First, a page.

Transparency is defined in many ways, but one thing is certain. You cannot make a drawing without shadows.
Minutes of the regular Orange Beach Finance Committee Meetings at City Hall are not made public, starving residents and employees of insight into the committee’s decision making process, like raising deductibles on employee insurance, or increasing taxes on lodging. The minutes of committee and sub-committee meetings may be legally bound by the Alabama Open Meetings Act (OMA) – Act No. 2005-40: “All boards, bodies, and commissions of the executive and legislative departments of the state (and its political subdivisions) or municipalities, which expend or appropriate public funds [are legally bound]. Special Note: ‘All standing, special, or advisory committees or subcommittees’ of these bodies [municipal]are also bound to OMA regulations,” according to A Manual for Alabama Public Officials, authored by former Attorney General Luther Strange.
It is my wish that the minutes of all committee and sub-committee meetings in Orange Beach are posted on the city’s web site, ensuring ultimate transparency whether or not the OMA applies. It is just respectful to let the voters and employees know where the debate is going, essentially before the committee’s final decision is rendered, allowing people a chance to lobby for changes.
“Attorney General (AG) Opinion No. 2002-163 states that the minutes of public agencies [committees and sub-committees]are public records,” according to Marie Newman of the Alabama Attorney General’s Office in an email. The question now is whether the Orange Beach Finance Committee is required to post minutes of their meetings.
“The Alabama Sunshine Law requires that meetings of certain named boards and any body, board, or commission charged with the duty of disbursing public funds, or to which is delegated legislative or judicial functions, be open to the public,” according to AG opinion No. 2002-163.
At first blush the Orange Beach Finance Committee may not have been naughty in not providing minutes to the public, but this point is arguable. “The official minutes of an agency’s meeting are prima facie evidence of the facts stated therein. As a general rule, the records of the meeting are open to public inspection (73 C.J.S. 22). Generally, administrative bodies [committees]should take minutes of meetings which accurately reflect all proceedings before them.” according to AG opinion No. 2002-163.
How do we get copies of these minutes?
I submitted a Public Records Request for the Finance Committee’s minutes on January 30, 2019. “The Finance Committee operates strictly in an advisory capacity for the Mayor. It is not an official Council Committee, so no minutes are required or maintained,” according to the City Clerk’s office at the City of Orange Beach in an email.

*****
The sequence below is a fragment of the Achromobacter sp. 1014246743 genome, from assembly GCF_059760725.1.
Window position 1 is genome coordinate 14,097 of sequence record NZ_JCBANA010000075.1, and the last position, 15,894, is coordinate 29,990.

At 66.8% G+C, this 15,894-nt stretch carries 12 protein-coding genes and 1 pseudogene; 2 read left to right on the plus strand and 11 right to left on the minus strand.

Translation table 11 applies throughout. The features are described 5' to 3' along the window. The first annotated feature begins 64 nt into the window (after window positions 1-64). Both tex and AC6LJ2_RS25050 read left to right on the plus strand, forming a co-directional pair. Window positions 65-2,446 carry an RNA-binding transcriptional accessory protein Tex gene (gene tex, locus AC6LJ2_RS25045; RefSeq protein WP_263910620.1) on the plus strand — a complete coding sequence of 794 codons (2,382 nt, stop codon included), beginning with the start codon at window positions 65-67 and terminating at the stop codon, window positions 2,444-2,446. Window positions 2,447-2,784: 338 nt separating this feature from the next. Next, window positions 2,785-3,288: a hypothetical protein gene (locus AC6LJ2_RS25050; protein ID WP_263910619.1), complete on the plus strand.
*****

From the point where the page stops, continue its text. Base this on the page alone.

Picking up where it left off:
I may be very wrong in my request for transparency, but another interpretation exists, “Special Note: … advisory committees or subcommittees’ of these bodies [municipal]are also bound to OMA regulations,” according to A Manual for Alabama Public Officials.
The only other way to get these records is by going to law (civil complaint).
This is not recommended. Legal proceedings take years. I can cite one case where the City of Orange Beach (defendant) was exonerated after paying the plaintiff $47,500, because the plaintiff was just tired of fighting, and wanted to move on. The city carries insurance against lawsuits, lawyering up on any civil action against them. The average citizen may win the battle, but it will certainly not be a bloodless or emotionless victory. Fighting for what you believe in wears you down.
The key issue is the will of the Finance Committee’s Chair, providing transparency, letting the records tell the story of what is going on behind closed doors. Learning that finance meeting records should have been posted will be remedied with a forgivable “Oops”, or a “my bad”. Nothing more.
Some perceive our request as invalid, arguing the finance meetings are only consultative with the executive, and not constrained by the OMA. This may be a mistake on their part, because committee members are legally shielded when complying with the Open Meetings Act (OMA), ”In addition to existing immunities, members of a government body (committee or sub-committee) who participate in an OMA-conforming open meeting are absolutely immune from liability for any statement made during the meeting that relates to an action pending before the body,” according to A Manual for Alabama Public Officials.
It looks as though our hands are tied if the Finance Committee does not want to share its meeting records, staying isolated, playing by themselves in the corner, making drawings in the shadows, and avoiding transparency.
Rauf Bolden is retired IT Director at the City of Orange Beach, working as an IT & Web Consultant on the Beach Road. He can be reached by email: email@example.com.